'Quagmire' Analogy Gets Much Use

Opponents of the war in Iraq have been throwing around the label "quagmire" since before combat began in Afghanistan. But this is not the first time that label has been used.

The quagmire metaphor first arose in Vietnam but has seen regular use and misuse throughout the War on Terror (search).

The Pentagon insists that despite lethal terrorists, car bombings and daily civilian carnage, the portrait of Iraq is not one of a quagmire.

"The suggestion of those who say we are losing or that we're in a quagmire seems to be that as long as there's violence in Iraq that the conclusion must be that insurgents are winning. Not so," Defense Secretary Donald Rumsfeld said Monday.

Defense officials readily admit terrorist attacks are more lethal now. But they also point to steady political progress and continued recruitment and training of Iraqi security forces.

"Obviously I don't agree with the statement that the United States is losing in Iraq nor that we are getting into a quagmire," said Gen. George Casey, the top commander in Iraq.

"Quagmire" as a military metaphor began with the book "The Making of a Quagmire" — New York Times reporter David Halberstam's highly critical account of President Kennedy's early Vietnam policy.

"Once Halberstam had written that book, the label stuck because the book was such a powerful analysis. If that label is applied to Iraq or Afghanistan, it strengthens the Vietnam analogy and makes people believe the campaign is futile and fruitless," said retired U.S. Army Gen. Wesley Clark, a FOX News military analyst.

Ironically, Sen. Edward Kennedy (search), D-Mass., was among the first politicians to compare his brother's Vietnam quagmire to Iraq. But his office acknowledged Monday that he is one of three senators on the Senate Armed Services Committee who has not yet visited the country.

The record suggests that reporters often don't recognize a quagmire when they see it. For instance, President Bush was first asked whether he could avoid a quagmire in Afghanistan four days after the start of the war there.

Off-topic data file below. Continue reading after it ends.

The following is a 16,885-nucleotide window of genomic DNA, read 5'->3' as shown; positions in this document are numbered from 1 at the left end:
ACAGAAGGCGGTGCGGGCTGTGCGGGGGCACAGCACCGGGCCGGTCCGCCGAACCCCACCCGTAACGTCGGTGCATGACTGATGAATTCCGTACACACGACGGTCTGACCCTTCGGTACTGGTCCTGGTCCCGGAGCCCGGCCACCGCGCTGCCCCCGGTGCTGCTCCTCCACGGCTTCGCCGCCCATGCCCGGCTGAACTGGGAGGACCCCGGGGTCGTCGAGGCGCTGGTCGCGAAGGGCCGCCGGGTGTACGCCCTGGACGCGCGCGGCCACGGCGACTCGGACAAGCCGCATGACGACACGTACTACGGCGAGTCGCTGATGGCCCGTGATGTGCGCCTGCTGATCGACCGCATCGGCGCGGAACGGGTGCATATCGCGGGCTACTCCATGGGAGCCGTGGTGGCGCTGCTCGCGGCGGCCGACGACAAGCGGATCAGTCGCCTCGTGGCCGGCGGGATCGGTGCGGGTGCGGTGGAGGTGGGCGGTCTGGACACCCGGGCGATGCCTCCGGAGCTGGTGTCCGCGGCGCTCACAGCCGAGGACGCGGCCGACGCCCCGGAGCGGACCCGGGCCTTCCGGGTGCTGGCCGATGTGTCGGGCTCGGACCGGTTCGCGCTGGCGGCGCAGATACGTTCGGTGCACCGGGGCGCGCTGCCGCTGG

The president said he could avoid a quagmire, but less than two weeks later the Los Angeles Times noted hand-wringing at home.

"The experts are warning that both the political and military elements of Operation Enduring Freedom (search) are doomed to slip into a quagmire or fail entirely," read the Oct. 26, 2001, editorial. Two months later, the United States liberated Afghanistan.

The quagmire metaphor also hanged over early coverage of Operation Iraqi Freedom (search). Eight days into the war, The New York Times and The Washington Post compared Iraqi fighters to the resilient North Vietnamese. Eighteen days later, the United States overthrew Saddam Hussein.

The president again confronted the Iraq quagmire question more than a year ago. The political context was nearly identical to recent exhortations.

"Some people are comparing Iraq to Vietnam and talking about a quagmire. Polls show that support for your policy is declining and that fewer than half of Americans now support it. What does that say to you, and how do you answer the Vietnam comparison?" asked Associated Press writer Terrence Hunt.

"I think the analogy is false," Bush replied.

As military operations continue in Iraq, the White House and Pentagon see only one persistent quagmire — the media's constant misuse of the term.

Click in the box near the top of the story to watch a report by FOX News' Major Garrett.